Sermon delivered on the last day of 2017.
In the Name of the Father, and the Son, and the Holy Spirit, One God. Amen.
Happy upcoming New Year!
There is a tradition, as the last seconds of the old year are ticking down, to make a wish, as if asking the unknown and mysterious future to grant our wishes, and expecting from the coming year something that we desire the most.
This is a trait of human beings – we never stop dreaming, wishing, hoping. New Year is here again. And what do we wish everyone? What do we hope for?
We wish, we ask, we hope for happiness in our own life. But what does happiness mean? What does being happy mean? When are we truly and finally happy?
Humanity has existed on earth for a long time now. We have studied ourselves extensively. We know a lot about ourselves. And we know that happiness can’t be attached to one thing, especially one external thing, like money, health, success, career.
All these things might bring only external well-being. Yet we spend most of our time tending to these external, physical matters, hoping that if we succeed in them, then we’ll be happy.
And yes, we can achieve some happiness with the external well-being. But this happiness is never complete, never satisfies, no matter how hard we try, and no matter what we tell ourselves.
Yes, money can bring happiness, but it also brings hardships because the more we have, the more we desire. Physical health can bring happiness, but no matter how healthy we are, we still die. Success can bring happiness, but it also comes with fear, fear of never-ending keeping up.
And the greater this external happiness is, the more fragile it is, the more we are afraid to lose it. Maybe that’s why we wish a new happiness for the New Year because the old happiness was not fully achieved.
Year in and year out we hope and wish that the happiness we desired in the passing year will finally come to us in the new year.
Just a few weeks ago we read a parable about a rich fool, who had a great harvest. Harvest so big that he had to take down his old barns and build new, bigger barns. After doing so, he told himself – my life is set, I am finally happy, this is the life, I have enough harvest to last me a lifetime. I can relax now, party, drink and have a good time.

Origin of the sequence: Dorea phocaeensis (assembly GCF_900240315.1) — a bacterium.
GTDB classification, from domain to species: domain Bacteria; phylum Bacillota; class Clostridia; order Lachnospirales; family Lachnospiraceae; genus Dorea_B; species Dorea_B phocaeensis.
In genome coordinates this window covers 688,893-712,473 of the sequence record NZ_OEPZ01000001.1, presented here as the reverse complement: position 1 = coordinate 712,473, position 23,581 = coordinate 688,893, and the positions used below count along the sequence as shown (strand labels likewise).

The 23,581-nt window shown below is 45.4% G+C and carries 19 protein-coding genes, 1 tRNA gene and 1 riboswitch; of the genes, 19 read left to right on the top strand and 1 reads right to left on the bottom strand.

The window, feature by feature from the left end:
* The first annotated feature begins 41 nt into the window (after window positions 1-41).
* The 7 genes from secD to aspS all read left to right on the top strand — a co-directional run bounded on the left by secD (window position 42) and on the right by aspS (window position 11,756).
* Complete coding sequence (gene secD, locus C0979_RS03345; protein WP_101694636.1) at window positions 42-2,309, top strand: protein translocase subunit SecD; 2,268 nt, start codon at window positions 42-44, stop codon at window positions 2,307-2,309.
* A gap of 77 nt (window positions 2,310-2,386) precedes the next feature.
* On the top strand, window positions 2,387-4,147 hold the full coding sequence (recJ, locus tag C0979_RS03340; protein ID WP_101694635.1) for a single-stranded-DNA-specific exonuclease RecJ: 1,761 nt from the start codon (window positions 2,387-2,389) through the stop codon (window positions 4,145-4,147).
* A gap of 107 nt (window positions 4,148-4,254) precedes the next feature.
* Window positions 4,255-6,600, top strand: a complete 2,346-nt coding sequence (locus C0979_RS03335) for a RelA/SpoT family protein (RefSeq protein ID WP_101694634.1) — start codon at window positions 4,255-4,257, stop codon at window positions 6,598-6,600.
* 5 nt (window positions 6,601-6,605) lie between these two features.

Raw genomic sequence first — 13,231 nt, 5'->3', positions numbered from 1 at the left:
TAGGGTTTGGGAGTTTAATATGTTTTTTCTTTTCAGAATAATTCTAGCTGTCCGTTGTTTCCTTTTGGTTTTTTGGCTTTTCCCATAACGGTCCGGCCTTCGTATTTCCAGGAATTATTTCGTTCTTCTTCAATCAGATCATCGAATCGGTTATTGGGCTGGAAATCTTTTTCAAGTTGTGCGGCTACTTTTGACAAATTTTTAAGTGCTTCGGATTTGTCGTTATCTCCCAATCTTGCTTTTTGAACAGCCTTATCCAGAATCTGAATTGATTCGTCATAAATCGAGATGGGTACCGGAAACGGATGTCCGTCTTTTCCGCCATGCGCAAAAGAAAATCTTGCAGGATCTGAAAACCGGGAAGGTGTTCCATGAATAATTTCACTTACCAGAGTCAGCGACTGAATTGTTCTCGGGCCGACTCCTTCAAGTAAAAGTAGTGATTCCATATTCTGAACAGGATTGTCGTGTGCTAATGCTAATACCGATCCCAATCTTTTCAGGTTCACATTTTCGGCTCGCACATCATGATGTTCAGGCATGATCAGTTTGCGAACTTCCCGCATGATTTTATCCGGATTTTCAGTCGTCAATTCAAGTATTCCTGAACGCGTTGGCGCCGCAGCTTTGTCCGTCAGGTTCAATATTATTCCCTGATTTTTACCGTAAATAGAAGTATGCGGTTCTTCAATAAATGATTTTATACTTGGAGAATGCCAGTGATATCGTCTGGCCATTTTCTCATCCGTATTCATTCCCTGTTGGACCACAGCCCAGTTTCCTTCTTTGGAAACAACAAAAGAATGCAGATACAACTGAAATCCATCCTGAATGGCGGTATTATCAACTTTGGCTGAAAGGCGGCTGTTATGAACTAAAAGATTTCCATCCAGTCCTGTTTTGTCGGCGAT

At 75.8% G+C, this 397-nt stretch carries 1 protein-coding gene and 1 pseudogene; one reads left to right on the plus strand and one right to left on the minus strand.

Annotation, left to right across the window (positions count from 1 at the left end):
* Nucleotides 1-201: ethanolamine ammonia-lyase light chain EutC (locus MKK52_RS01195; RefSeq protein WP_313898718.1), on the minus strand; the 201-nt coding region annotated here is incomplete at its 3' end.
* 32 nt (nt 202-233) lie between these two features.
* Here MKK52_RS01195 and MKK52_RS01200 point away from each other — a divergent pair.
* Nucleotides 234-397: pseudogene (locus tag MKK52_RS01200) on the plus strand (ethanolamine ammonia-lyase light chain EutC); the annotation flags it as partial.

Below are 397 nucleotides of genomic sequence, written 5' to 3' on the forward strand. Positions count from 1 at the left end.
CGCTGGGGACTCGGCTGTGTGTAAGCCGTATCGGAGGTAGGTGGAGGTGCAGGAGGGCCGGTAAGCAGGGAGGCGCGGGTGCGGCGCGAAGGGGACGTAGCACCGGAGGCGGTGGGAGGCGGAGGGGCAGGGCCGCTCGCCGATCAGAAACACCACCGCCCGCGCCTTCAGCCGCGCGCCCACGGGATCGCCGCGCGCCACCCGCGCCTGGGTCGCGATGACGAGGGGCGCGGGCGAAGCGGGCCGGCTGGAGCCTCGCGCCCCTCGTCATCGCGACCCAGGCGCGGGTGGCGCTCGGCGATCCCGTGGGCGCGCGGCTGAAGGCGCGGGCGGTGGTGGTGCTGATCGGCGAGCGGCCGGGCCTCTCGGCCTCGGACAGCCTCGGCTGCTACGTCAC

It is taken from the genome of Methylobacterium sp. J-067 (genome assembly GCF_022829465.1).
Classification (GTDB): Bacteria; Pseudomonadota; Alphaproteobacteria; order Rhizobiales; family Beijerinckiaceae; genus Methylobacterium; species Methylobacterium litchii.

Yes, he was rich and he was happy. But he was a fool because he died the very night he finished building his new barns. By now it’s a well established fact that no matter what we build here, no matter how great our wealth is, all of it will be for nothing once we die.
This knowledge, this realization that there is an end to everything, poisons our little, limited happiness that we have.
Maybe that’s why, when the clock is ticking down towards the New Year, people begin making noise, shouting and filling the world with crazy uproar. And all of it because we are afraid to be in silence and solitude.
We are scared because we know that just as the clock is ticking down, so is our life, and we can’t do anything about it. A mighty and knowledgeable race – the human beings, but our own helplessness scares us more than we would like to admit.
These are the two poles of our consciousness – fear and happiness, horror and dreaming. The new happiness that we dream and hope for each New Year is the happiness that we will conquer our fears, happiness that will free us from horror.
But happiness never comes from noise and crazy shouting and partying on the New Year’s Eve, and definitely not from wishing and dreaming. Happiness comes only from within, from deep inside our soul.
It comes when we courageously look at our life, removing the veils of lies, and self-deception, and self-conceit, when we look straight into the face of fear, when we learn that authentic and undying happiness does exist, and it lies in the encounter with truth and love, with something that we have forever called God.
As the Evangelist John says, “In Him was life, and the life was the light of men” (John 1:4). He is referring to Christ of course. Christ is life, and in this life there is only light. And darkness can’t overcome this light, darkness can’t comprehend, nor fill the light.
“And your hearts will rejoice, and no one will take your joy from you,” (John 16:22) proclaims St John again. We dream and wish exactly for this sort of joy and happiness, the one that can’t be taken away from us.
God created us for happiness. He didn’t create us for pain and suffering, that’s the choice we make, we choose pain and suffering over happiness.
When we kept choosing the wrong kind of happiness, God came and restored us back to the right happiness. Someone had to suffer for everyone else to be happy. Christ became man, suffered and died so that we may be happy.
He doesn’t force happiness upon us, it’s still our choice, but now, at least, we have a choice.
On this last day of 2017 I wish you to find true happiness in our Lord Jesus Christ. “Seek and you will find” (Matthew 7:7). May we all find it this year, or at least figure out where to look for it.